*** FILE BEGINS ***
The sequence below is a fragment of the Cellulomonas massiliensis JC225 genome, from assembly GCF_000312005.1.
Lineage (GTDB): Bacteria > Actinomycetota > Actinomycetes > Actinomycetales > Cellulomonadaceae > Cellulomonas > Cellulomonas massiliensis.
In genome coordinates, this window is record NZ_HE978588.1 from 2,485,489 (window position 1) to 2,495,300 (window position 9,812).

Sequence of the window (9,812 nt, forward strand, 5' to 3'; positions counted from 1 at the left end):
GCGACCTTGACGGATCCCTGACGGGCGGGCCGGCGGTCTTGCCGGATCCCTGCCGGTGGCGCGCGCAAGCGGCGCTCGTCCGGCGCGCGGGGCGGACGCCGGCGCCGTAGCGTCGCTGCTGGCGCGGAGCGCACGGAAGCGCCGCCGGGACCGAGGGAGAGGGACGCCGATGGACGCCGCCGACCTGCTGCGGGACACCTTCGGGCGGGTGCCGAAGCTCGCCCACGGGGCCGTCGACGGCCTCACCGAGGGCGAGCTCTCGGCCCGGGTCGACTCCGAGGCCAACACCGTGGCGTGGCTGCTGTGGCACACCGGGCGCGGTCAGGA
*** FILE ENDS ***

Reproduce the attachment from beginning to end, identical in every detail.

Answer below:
The sequence below is a fragment of the Cellulomonas massiliensis JC225 genome, from assembly GCF_000312005.1.
Lineage (GTDB): Bacteria > Actinomycetota > Actinomycetes > Actinomycetales > Cellulomonadaceae > Cellulomonas > Cellulomonas massiliensis.
In genome coordinates, this window is record NZ_HE978588.1 from 2,485,489 (window position 1) to 2,495,300 (window position 9,812).

Sequence of the window (9,812 nt, forward strand, 5' to 3'; positions counted from 1 at the left end):
GCGACCTTGACGGATCCCTGACGGGCGGGCCGGCGGTCTTGCCGGATCCCTGCCGGTGGCGCGCGCAAGCGGCGCTCGTCCGGCGCGCGGGGCGGACGCCGGCGCCGTAGCGTCGCTGCTGGCGCGGAGCGCACGGAAGCGCCGCCGGGACCGAGGGAGAGGGACGCCGATGGACGCCGCCGACCTGCTGCGGGACACCTTCGGGCGGGTGCCGAAGCTCGCCCACGGGGCCGTCGACGGCCTCACCGAGGGCGAGCTCTCGGCCCGGGTCGACTCCGAGGCCAACACCGTGGCGTGGCTGCTGTGGCACACCGGGCGCGGTCAGGA